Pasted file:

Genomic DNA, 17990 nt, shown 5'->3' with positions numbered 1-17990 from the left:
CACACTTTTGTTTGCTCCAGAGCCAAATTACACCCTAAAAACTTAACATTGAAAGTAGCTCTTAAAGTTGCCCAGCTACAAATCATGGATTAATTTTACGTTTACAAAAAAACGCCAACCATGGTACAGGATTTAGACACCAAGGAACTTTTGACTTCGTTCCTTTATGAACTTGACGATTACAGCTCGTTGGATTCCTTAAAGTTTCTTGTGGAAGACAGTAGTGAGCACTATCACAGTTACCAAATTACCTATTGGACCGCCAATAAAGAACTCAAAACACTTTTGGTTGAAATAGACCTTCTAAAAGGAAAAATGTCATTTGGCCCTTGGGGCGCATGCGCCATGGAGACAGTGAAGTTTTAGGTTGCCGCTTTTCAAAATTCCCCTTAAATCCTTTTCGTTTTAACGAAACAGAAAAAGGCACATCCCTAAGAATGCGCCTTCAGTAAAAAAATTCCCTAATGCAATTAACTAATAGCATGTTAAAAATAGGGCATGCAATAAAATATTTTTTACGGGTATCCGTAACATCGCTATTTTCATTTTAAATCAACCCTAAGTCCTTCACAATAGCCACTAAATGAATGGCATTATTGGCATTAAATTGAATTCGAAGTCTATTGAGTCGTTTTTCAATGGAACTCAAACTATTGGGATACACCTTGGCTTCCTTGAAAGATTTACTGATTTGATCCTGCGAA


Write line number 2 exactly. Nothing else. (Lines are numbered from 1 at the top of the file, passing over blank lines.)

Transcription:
CACACTTTTGTTTGCTCCAGAGCCAAATTACACCCTAAAAACTTAACATTGAAAGTAGCTCTTAAAGTTGCCCAGCTACAAATCATGGATTAATTTTACGTTTACAAAAAAACGCCAACCATGGTACAGGATTTAGACACCAAGGAACTTTTGACTTCGTTCCTTTATGAACTTGACGATTACAGCTCGTTGGATTCCTTAAAGTTTCTTGTGGAAGACAGTAGTGAGCACTATCACAGTTACCAAATTACCTATTGGACCGCCAATAAAGAACTCAAAACACTTTTGGTTGAAATAGACCTTCTAAAAGGAAAAATGTCATTTGGCCCTTGGGGCGCATGCGCCATGGAGACAGTGAAGTTTTAGGTTGCCGCTTTTCAAAATTCCCCTTAAATCCTTTTCGTTTTAACGAAACAGAAAAAGGCACATCCCTAAGAATGCGCCTTCAGTAAAAAAATTCCCTAATGCAATTAACTAATAGCATGTTAAAAATAGGGCATGCAATAAAATATTTTTTACGGGTATCCGTAACATCGCTATTTTCATTTTAAATCAACCCTAAGTCCTTCACAATAGCCACTAAATGAATGGCATTATTGGCATTAAATTGAATTCGAAGTCTATTGAGTCGTTTTTCAATGGAACTCAAACTATTGGGATACACCTTGGCTTCCTTGAAAGATTTACTGATTTGATCCTGCGAA